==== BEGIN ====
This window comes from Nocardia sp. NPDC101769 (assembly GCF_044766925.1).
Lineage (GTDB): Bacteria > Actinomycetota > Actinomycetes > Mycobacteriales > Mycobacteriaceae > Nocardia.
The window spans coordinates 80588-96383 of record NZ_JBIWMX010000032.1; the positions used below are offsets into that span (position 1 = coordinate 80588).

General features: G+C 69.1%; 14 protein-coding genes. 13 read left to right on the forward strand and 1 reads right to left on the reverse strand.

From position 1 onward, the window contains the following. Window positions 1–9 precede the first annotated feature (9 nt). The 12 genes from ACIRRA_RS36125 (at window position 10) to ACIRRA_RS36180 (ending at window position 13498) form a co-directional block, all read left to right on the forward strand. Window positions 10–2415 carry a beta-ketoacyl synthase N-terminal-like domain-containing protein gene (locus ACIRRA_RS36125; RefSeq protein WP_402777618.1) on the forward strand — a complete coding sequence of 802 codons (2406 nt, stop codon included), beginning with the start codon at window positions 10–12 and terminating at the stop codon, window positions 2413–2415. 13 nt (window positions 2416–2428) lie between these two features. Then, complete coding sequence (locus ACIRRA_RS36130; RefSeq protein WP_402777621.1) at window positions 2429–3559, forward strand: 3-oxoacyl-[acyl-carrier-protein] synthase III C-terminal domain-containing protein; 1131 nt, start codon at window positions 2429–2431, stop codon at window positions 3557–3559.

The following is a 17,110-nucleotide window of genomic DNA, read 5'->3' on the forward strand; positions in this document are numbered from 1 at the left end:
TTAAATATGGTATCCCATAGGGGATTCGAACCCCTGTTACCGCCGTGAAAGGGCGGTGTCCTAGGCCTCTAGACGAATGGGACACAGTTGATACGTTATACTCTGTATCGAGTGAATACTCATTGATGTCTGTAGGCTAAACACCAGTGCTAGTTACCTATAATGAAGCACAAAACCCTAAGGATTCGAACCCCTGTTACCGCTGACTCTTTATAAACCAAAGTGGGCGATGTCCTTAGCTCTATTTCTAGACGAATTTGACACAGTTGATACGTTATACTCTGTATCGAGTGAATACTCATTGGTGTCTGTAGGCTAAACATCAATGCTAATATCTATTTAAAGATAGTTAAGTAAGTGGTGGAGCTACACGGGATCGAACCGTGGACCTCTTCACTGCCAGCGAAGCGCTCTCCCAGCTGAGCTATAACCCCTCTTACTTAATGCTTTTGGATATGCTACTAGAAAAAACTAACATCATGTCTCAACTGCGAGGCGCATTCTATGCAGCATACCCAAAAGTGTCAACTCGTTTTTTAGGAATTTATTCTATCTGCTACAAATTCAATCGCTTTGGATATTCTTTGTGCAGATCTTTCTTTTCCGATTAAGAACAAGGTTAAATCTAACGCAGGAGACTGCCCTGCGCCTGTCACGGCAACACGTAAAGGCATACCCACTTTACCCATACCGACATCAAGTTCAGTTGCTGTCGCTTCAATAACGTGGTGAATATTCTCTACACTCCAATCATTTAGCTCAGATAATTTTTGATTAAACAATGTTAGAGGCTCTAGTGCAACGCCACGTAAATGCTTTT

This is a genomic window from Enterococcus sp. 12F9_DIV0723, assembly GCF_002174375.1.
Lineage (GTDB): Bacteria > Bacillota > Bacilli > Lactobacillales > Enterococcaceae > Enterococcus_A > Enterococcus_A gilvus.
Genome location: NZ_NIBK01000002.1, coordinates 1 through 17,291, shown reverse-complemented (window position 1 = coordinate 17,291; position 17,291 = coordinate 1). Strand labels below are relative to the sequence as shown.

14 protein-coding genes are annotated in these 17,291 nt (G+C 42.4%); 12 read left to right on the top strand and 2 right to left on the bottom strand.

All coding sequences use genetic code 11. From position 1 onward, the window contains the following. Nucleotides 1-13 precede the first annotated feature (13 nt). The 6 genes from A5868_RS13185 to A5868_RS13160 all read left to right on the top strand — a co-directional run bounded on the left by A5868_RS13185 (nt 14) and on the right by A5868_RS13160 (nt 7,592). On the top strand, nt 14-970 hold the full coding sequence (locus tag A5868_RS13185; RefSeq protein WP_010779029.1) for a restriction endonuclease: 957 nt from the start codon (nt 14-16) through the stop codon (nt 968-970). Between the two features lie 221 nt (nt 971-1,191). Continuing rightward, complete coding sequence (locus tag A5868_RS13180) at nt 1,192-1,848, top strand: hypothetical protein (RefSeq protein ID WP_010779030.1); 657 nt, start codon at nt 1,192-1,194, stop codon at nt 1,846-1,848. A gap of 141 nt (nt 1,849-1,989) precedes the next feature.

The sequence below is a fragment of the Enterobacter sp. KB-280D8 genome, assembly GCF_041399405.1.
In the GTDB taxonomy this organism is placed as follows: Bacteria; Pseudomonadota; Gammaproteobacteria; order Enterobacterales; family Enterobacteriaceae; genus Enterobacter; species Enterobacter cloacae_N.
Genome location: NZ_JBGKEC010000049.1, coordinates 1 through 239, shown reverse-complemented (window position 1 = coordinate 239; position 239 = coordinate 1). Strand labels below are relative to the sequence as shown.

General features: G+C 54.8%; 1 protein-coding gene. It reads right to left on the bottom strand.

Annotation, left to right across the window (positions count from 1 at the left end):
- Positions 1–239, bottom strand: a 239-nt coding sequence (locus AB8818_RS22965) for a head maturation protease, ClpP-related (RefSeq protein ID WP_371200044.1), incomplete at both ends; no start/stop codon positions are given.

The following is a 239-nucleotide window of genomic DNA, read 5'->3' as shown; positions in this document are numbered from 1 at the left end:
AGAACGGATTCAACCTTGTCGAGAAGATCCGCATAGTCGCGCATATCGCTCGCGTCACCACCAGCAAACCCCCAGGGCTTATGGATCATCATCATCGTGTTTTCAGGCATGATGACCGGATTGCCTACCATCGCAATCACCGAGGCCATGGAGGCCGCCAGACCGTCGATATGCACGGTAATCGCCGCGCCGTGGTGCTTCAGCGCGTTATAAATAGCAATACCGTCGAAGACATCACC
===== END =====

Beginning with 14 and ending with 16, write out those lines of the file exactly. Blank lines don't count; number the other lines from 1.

In the GTDB taxonomy this organism is placed as follows: Bacteria; Pseudomonadota; Gammaproteobacteria; order Enterobacterales; family Enterobacteriaceae; genus Enterobacter; species Enterobacter cloacae_N.
Genome location: NZ_JBGKEC010000049.1, coordinates 1 through 239, shown reverse-complemented (window position 1 = coordinate 239; position 239 = coordinate 1). Strand labels below are relative to the sequence as shown.

General features: G+C 54.8%; 1 protein-coding gene. It reads right to left on the bottom strand.